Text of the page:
Why Music? Why Do We Sing? Why Do We Worship with Music?

Why Music? Why Do We Sing? Why Do We Worship with Music?

Hymn #123 — “Oh, May My Soul Commune with Thee”

Text and music: Lorin F. Wheelwright (1909-1987; LDS)
Tune name: STERLING

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On occasion, when I get into a funk, I sometimes ask myself…

Why music? Why all the thousands of practice hours?

Why the decades of scratchy violin lessons, piano lessons, voice lessons, composition lessons, conducting lessons, recitals and concerts?

Why 9 years of college, mountains of tuition, student debt, months away from my family while getting a post-doc in Europe?

Why? Why? Why?

The first knee-jerk reason is, I can’t breath without it. I’m a raging addict. Worse than the worst alcoholic or heroine junkie.

The second reason is, I’m such a roaring addict because of what music does for my spiritually. I’ve never actually had a drop of alcohol, or taken heroine or any other illegal drug. I don’t need to. I get incredibly high on great music. But I’ve discovered why it lifts me up so high. Music feeds my spirit. I also feed my spirit with scripture study, prayer, temple attendance, church attendance, time with family, etc. But music music works some sort alchemical transformation in my spirit that brings me closer to God. More in tune with Him. More in tune with my purpose in life.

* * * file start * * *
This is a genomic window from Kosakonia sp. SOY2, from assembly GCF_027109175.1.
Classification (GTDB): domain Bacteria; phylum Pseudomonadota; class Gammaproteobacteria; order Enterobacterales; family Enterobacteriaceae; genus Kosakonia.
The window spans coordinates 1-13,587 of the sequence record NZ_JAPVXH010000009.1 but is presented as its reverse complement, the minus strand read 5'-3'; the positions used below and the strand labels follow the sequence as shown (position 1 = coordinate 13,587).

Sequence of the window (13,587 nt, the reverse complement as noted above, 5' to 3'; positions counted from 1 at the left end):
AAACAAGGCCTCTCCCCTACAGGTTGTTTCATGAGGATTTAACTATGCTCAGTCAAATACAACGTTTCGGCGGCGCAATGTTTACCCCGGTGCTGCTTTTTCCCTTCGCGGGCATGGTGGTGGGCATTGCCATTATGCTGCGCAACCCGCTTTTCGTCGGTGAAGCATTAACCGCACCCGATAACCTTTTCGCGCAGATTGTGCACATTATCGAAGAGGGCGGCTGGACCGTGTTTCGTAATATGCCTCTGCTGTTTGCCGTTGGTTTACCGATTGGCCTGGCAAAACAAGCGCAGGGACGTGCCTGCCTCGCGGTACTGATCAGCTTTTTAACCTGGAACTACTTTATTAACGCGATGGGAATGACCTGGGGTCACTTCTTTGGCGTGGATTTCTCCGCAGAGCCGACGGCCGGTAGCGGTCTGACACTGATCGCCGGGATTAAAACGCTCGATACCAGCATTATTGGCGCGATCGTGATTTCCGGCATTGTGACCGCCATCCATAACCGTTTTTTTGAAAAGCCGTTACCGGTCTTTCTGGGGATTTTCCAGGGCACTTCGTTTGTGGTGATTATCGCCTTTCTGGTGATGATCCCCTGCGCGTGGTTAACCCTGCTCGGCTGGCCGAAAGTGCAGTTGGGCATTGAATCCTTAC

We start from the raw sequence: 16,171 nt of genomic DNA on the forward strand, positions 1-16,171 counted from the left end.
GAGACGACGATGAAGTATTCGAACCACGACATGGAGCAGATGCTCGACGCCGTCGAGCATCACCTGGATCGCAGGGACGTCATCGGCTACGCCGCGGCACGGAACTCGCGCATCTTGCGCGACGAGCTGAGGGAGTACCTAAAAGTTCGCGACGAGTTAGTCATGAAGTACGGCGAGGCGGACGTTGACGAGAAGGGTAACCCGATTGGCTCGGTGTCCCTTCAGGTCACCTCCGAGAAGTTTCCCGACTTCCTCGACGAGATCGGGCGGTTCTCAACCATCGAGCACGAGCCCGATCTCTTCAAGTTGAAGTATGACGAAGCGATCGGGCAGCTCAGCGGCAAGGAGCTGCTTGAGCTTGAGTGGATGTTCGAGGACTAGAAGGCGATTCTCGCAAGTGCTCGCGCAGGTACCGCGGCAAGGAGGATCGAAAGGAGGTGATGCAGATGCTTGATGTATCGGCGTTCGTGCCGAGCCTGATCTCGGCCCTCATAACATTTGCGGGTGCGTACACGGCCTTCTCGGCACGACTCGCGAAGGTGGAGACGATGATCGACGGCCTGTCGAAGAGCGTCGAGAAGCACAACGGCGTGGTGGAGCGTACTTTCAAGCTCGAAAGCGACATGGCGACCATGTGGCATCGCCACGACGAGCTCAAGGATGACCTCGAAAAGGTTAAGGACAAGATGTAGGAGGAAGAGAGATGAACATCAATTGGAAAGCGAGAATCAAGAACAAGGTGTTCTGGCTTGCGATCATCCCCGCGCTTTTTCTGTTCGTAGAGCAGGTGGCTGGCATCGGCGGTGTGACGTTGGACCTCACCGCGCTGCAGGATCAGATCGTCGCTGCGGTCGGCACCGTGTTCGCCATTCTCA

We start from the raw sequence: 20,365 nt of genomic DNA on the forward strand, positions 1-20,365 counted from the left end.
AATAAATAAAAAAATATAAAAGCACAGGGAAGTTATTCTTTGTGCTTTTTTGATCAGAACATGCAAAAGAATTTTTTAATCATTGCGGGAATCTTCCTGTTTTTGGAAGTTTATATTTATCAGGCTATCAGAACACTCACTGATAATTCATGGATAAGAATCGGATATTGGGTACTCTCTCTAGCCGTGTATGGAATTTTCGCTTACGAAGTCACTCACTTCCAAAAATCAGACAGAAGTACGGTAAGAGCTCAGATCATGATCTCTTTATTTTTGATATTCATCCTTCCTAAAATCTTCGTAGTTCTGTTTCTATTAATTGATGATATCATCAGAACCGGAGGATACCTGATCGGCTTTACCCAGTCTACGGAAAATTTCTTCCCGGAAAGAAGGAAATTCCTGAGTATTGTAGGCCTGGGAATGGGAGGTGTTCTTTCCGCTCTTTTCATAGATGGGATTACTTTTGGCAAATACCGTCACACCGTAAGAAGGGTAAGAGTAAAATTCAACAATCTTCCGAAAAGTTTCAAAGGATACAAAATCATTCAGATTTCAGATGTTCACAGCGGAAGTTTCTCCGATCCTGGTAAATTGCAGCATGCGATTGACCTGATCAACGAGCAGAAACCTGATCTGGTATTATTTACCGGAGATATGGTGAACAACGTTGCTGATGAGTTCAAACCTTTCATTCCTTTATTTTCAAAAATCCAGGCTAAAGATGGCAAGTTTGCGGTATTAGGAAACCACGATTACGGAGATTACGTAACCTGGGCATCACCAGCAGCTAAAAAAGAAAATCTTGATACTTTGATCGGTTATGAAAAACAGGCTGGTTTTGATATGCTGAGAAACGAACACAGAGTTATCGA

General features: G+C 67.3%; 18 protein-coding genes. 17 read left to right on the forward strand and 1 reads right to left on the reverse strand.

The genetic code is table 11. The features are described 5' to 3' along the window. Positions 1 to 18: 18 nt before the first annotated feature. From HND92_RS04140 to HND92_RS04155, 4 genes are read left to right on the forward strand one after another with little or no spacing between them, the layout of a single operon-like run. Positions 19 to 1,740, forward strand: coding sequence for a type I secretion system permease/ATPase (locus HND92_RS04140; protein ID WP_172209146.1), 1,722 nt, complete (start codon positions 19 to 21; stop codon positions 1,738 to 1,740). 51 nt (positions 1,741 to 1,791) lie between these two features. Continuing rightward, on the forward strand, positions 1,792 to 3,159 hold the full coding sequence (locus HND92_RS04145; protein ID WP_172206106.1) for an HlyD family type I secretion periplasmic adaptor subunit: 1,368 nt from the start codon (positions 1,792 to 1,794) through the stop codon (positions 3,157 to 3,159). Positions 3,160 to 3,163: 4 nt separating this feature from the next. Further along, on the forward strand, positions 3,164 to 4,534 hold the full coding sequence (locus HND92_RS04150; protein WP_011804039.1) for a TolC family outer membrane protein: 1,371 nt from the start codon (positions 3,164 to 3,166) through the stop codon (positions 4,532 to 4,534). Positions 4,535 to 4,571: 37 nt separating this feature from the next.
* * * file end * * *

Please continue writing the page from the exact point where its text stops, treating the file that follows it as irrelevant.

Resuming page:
The third reason is, unlike illegal drugs or alcohol, music doesn’t just serve the user. It can be turned into a powerful instrument in the hands of the user. An instrument God created to allow us to bless the lives of others with powerful music. I can write a series of black dots on a page that go into a singers voice, that soar across a cathedral, into the ears of a congregant, and straight down into their heart, feeding their spirit with heavenly rocket fuel the way music feed me.